U.S. District Court Judge John Woodcock, who sentenced Donnelly, also came down hard on the defendant for not going public about his tax resistance. Woodcock, who seemed to be conflicted about how to punish Donnelly, believes civil disobedience is best expressed in the tradition of Mahatma Gandhi, who believed in open and public discourse in his peace campaigns. While Gandhi and later in the 20th century Martin Luther King Jr. expressed their direct action openly in the public square, Donnelly’s decision to quietly refuse to pay his taxes is also a valid option of war-tax resistance.


During his sentencing hearing, Donnelly said: “I am not a wealthy man.” He drives an old Buick and lives modestly in a small home.


Yet Donnelly was unfairly portrayed by the government as being greedy and hypocritical, in effect saying that his failure to pay taxes was morally invalid because he made a decent living for a few years selling lobsters, and he didn't go public with his anti-war-tax views.


During the sentencing hearing McCarthy said Donnelly’s gross receipts for some years were more than $1 million. These figures were not accompanied by the fact that Donnelly often made just a few cents on the dollar profit as he drove a small truck 200 miles a day in his lobster business. McCarthy also read aloud a classified ad Donnelly had taken out to rent his home in Costa Rica. What did not come out was the fact that Donnelly rented the home just once for $150 and often let people use it for free.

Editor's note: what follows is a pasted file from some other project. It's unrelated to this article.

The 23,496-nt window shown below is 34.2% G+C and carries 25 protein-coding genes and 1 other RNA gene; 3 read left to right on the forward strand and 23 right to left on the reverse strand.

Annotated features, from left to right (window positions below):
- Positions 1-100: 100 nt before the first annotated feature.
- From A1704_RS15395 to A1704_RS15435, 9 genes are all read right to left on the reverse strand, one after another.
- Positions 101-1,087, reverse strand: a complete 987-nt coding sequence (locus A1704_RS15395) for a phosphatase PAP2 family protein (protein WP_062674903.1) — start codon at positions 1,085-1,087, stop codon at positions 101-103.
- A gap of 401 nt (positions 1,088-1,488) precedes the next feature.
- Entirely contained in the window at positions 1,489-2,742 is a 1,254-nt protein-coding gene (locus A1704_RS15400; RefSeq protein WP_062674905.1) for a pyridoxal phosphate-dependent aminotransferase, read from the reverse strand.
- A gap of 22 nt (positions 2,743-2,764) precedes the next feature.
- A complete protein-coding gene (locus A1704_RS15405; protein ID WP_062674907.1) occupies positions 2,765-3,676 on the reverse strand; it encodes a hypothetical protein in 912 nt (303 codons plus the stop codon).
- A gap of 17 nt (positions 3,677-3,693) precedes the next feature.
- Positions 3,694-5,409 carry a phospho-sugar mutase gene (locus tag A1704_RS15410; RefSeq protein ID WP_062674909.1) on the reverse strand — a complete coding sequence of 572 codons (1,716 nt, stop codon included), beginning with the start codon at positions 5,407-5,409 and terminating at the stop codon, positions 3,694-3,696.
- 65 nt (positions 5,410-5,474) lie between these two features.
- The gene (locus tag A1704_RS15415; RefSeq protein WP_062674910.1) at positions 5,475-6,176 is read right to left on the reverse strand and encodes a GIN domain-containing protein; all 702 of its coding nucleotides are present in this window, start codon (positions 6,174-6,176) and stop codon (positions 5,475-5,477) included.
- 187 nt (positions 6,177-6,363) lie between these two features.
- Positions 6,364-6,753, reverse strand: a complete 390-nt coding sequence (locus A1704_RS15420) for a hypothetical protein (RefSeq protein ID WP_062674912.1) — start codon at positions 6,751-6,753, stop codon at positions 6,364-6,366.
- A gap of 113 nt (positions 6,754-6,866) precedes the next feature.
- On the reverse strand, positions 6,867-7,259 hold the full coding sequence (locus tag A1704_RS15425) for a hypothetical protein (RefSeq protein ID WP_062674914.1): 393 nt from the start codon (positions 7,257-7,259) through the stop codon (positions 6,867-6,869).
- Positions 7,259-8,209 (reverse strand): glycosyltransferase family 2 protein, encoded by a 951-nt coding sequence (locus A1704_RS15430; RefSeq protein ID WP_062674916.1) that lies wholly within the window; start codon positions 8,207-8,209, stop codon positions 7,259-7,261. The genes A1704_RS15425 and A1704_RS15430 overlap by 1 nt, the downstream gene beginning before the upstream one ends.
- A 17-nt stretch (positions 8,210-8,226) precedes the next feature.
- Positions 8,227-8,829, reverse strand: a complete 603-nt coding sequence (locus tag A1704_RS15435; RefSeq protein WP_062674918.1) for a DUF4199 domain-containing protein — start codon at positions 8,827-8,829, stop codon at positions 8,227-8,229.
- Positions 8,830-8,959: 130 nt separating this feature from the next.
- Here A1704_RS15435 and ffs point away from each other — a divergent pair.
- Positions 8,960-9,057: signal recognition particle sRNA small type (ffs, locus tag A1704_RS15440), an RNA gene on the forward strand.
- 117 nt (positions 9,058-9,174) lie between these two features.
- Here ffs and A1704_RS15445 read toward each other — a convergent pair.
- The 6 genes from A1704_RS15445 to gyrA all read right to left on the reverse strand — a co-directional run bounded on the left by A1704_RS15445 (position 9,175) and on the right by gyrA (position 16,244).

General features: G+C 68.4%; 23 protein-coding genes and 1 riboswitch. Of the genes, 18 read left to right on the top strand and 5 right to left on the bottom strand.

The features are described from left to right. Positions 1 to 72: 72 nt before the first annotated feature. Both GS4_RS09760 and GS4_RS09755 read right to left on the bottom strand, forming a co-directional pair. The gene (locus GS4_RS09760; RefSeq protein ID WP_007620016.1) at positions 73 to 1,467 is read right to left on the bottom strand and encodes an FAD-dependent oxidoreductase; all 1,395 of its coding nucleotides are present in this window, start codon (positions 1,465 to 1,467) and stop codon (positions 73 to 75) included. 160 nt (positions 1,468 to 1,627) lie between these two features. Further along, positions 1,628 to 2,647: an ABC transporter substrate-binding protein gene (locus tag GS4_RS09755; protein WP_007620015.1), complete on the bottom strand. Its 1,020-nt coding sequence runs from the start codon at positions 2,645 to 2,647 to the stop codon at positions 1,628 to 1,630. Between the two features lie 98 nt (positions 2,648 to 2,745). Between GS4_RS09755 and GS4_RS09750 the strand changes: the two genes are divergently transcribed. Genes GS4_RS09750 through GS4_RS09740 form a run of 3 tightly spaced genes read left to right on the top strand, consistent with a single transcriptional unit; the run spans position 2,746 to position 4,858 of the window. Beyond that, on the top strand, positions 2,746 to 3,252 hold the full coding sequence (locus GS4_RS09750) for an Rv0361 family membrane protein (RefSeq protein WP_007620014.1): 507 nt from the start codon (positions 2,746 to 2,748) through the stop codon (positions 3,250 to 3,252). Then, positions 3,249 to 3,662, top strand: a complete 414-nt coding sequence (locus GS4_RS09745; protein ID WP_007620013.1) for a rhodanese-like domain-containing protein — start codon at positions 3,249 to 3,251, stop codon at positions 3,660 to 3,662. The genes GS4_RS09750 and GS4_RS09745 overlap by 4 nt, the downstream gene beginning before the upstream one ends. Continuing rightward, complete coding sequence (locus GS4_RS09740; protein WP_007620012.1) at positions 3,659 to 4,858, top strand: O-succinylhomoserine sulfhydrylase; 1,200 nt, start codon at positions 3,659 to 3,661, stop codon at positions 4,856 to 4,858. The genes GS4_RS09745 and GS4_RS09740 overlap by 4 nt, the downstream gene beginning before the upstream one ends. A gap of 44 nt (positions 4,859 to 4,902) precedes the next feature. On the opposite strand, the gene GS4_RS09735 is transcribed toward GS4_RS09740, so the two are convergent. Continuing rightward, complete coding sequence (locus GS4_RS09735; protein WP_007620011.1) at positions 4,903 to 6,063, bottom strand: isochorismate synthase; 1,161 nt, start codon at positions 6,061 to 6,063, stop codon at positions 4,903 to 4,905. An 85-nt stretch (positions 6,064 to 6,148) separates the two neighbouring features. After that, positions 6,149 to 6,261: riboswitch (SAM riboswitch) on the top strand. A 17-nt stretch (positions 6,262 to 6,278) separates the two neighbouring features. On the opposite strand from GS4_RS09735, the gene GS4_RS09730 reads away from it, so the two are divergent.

Donnelly only applied for food stamps and heating assistance after his guilty plea last November. He is now unemployed.


When all was said and done, Woodcock sentenced Donnelly to prison, added more than $92,000 in fines and restitution and a year probation.


The Internal Revenue Service has also presented Donnelly with a bill for almost $1 million for back taxes and fines, a figure that grossly distorts Donnellys income and imposes a lifelong debtors’ prison sentence on him.